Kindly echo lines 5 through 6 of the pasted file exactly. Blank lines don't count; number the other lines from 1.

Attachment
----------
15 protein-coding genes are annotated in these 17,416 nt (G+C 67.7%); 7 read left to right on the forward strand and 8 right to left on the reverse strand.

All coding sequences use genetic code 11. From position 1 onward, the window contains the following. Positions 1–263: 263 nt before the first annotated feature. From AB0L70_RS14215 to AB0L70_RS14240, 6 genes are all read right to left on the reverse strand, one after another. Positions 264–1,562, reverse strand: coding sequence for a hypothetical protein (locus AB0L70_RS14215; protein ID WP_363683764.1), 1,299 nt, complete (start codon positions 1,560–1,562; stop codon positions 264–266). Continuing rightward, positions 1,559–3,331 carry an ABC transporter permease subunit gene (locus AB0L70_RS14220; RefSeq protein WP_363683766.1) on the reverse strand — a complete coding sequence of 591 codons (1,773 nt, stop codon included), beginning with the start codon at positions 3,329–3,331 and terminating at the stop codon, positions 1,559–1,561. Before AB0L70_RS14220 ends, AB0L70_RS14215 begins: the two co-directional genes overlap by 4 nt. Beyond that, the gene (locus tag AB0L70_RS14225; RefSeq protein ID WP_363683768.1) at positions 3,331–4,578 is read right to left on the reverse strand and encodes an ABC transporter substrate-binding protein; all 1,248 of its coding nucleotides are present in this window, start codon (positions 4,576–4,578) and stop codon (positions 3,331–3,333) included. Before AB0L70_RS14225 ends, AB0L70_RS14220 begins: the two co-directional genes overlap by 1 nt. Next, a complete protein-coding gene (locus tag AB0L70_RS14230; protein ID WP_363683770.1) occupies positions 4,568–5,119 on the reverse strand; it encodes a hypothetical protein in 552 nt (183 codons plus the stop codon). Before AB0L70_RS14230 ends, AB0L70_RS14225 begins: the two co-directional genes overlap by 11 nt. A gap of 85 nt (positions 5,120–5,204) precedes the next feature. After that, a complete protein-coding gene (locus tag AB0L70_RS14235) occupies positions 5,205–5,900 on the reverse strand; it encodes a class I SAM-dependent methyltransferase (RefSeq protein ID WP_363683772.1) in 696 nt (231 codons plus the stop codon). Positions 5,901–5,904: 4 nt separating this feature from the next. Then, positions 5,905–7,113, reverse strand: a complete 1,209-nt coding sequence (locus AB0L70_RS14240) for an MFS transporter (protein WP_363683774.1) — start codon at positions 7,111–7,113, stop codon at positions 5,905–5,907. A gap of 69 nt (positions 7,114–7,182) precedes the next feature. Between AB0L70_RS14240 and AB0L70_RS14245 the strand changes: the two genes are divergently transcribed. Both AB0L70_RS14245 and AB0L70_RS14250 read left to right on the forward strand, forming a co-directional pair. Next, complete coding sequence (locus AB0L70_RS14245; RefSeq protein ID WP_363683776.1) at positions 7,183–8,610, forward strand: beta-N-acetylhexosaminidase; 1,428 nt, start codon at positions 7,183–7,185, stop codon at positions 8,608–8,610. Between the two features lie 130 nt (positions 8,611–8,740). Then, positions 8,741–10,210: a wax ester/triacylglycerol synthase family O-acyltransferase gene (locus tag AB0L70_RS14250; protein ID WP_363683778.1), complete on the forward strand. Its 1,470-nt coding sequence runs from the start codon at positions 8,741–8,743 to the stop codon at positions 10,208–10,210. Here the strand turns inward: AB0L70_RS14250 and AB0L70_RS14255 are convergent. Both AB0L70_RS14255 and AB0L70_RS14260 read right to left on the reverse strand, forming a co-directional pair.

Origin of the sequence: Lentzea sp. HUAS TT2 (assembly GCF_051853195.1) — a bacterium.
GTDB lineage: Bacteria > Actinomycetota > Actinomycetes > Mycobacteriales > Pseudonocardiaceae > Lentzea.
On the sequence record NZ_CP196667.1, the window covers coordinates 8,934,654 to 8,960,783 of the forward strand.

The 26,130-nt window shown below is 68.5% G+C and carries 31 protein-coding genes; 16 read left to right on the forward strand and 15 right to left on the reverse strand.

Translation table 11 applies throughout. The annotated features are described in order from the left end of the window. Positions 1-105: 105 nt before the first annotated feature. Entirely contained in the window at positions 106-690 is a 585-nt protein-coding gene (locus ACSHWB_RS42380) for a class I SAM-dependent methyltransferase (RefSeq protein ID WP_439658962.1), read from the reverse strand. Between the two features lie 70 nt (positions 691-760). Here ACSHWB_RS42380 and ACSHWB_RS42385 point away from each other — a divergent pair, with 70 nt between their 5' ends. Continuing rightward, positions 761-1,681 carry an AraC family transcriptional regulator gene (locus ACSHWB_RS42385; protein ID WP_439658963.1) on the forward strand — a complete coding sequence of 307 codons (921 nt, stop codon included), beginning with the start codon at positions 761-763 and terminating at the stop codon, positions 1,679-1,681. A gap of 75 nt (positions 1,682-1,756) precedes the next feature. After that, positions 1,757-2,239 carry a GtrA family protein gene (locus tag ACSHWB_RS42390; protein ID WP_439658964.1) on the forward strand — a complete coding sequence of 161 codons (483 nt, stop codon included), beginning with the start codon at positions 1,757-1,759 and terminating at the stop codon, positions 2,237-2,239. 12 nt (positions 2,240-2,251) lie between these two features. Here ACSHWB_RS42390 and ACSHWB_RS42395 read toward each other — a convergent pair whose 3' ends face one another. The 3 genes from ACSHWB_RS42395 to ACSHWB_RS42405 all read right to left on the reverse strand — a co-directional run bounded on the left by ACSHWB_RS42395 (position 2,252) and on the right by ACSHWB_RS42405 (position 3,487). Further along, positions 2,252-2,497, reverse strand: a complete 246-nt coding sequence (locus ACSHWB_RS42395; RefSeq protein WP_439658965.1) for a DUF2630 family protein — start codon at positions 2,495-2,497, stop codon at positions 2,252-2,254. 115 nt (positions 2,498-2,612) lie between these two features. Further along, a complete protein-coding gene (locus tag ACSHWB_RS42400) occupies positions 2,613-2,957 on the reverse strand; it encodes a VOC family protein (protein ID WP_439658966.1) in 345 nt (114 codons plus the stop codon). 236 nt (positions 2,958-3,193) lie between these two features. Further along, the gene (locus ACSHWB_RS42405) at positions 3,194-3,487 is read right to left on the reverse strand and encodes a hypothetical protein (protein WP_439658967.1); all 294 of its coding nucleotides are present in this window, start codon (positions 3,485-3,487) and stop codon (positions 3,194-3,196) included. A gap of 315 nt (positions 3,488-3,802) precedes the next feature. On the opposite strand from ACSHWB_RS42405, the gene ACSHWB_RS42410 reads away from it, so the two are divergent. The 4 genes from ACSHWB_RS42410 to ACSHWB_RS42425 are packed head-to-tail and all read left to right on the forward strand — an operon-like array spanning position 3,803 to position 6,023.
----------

On the sequence record NZ_CP196667.1, the window covers coordinates 8,934,654 to 8,960,783 of the forward strand.

The 26,130-nt window shown below is 68.5% G+C and carries 31 protein-coding genes; 16 read left to right on the forward strand and 15 right to left on the reverse strand.